Oh, look, a new MIDI controller keyboard ranks there with “wow, a new moderately-priced mid-sized sedan.” But… Arturia may have a hit on their hands with the MKII KeyLab. Here’s why.
While everyone else guns for the elusive entry level “everyone,” Arturia has won over specific bands of enthusiasts. The BeatStep Pro is a prime example: by connecting to both MIDI and control voltage, these compact pad-sequencer units have become utterly ubiquitous in modular rigs. They’re the devices that prevent modular performances from turning into aimless noodling. (Well, or at least they give your aimless noodling a set of predictable patterns and rhythm.)
Now, is the modular market big enough to sell the majority of BeatSteps Pro? Probably not. But the agnostic design approach here makes this a multitasker tool in every kitchen, and so word of mouth spreads.
So, keyboards. Native Instruments, love them or hate them, have had a pretty big hit with the Komplete Kontrol line, partly because they do less. They’re elegant looking, they’re not overcrowded, and their encoders let you access not only NI’s software, but lots of other plug-ins via the NKS format.
But the KeyLab MKII looks like it could fit a different niche, by connecting easily to hardware and DAWs.
Backlit pads. 4×4 pads (with velocity and continuous pressure – good), which can also be assigned to chords in case finger drumming isn’t what you had in mind.
DAW control. A lot of people record/edit while playing in parts on the keyboard. So here’s your DAW control layout with some handy shortcut buttons.
Faders/mixing. You get 9 faders with 9 rotaries – so that can be 8 channels plus a master fader. There are assignable buttons underneath those.
Pitch and mod wheels. Dear Arturia: thank you for not being innovative here, as wheels are what many people prefer.
And a big navigator. This bit lets you pull up existing presets.
Okay, none of that is all that exciting – we’ve literally seen exactly this set of features before. But Arturia have pulled it together in some nice ways, like adding a dedicated switch to move into chord mode, letting you change MIDI channel with a button on the front panel (hello, hardware owners), and even thoughtfully including not only those shortcut keys for DAWs, but a magnetic overlay to access them.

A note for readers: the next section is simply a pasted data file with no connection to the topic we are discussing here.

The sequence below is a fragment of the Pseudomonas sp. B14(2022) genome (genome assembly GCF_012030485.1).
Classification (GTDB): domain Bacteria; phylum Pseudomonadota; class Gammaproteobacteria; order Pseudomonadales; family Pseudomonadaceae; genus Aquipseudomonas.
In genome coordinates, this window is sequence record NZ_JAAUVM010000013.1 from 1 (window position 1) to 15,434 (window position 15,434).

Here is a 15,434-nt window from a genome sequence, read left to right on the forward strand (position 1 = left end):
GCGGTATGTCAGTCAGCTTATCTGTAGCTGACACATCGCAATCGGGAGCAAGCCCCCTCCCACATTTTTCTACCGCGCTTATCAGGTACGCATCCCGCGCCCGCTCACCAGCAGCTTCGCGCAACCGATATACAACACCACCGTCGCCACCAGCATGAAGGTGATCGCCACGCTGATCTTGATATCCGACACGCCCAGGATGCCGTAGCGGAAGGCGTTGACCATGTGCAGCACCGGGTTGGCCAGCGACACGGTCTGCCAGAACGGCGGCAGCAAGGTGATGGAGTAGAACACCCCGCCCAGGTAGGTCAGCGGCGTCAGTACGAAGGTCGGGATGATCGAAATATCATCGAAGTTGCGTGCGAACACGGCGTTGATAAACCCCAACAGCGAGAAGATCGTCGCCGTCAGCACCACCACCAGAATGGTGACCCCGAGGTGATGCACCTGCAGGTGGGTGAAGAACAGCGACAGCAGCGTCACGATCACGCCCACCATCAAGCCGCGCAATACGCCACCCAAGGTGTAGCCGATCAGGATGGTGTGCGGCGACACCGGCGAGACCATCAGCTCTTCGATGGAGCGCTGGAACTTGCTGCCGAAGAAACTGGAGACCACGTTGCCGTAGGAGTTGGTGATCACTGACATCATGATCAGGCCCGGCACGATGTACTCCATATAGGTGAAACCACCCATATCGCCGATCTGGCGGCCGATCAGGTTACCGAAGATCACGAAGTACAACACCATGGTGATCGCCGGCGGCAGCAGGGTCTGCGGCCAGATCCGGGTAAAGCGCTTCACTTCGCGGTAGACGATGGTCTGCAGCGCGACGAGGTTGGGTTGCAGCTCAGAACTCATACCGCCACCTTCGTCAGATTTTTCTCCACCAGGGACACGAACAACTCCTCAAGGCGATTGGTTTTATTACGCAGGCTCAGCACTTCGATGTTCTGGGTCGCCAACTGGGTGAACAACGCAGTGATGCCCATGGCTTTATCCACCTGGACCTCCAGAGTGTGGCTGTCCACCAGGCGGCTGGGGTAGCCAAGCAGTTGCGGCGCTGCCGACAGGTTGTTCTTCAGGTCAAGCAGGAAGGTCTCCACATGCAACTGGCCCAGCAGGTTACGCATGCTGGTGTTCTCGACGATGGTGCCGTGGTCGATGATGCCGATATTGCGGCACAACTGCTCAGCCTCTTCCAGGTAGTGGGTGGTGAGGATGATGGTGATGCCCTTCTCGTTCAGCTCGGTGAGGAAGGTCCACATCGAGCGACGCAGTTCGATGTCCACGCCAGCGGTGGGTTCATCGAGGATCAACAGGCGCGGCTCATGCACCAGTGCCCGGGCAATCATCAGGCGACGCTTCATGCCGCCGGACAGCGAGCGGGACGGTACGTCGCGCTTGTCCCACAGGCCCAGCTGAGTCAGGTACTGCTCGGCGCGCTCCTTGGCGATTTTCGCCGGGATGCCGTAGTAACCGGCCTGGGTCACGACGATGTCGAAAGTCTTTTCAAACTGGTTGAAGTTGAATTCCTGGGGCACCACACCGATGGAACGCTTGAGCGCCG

Still, keyboards from Nektar and M-Audio, to name just two, cover similar ground. So where Arturia set themselves apart is connectivity.
Class-compliant USB MIDI operation. No drivers mean you can pair this with anything, including iOS and Android and Linux (including Raspberry Pi).
Control Voltage. 4 CV/Gate outputs, controlling pitch, gate, and modulation. Yes, four. Also one CV input.
MIDI in and out.
Pedals. Expression, sustain, and 3 assignable auxiliary pedal inputs.
Software integration. This is obviously a winner if you’re into Arturia’s Analog Collection library, which has gone from varied and pretty okay to really, really great as it’s matured. And since there are so many instruments, having this hardware to navigate them is a godsend. There’s also the obligatory software bundle to sweeten the pot, but I suspect the real draw here is out-of-box compatibility with the DAW of your choice – including Pro Tools, Logic Pro X, FL Studio, Bitwig, Cubase, Ableton Live, Digital Performer, and Studio One.
Made of metal. Okay, not the keys. (That’d be awesome, if… wrong.) But the chassis is aluminum, and the wheels are event metal.
There’s a pretty nice piano and a bunch of analog presets built in here, making this a good deal.
I think if your workflow isn’t tied to Native Instruments software and plug-ins, the connectivity and standalone operation here could make the Arturia the one to beat. The thing to check, obviously, is hardware and build quality, though note that Arturia say the keybed at least is what’s found on the Brute line.
There are 49- and 61- key variations, and they come in either black or white, so you can, you know, coordinate with your studio and tastes.
Video, of course: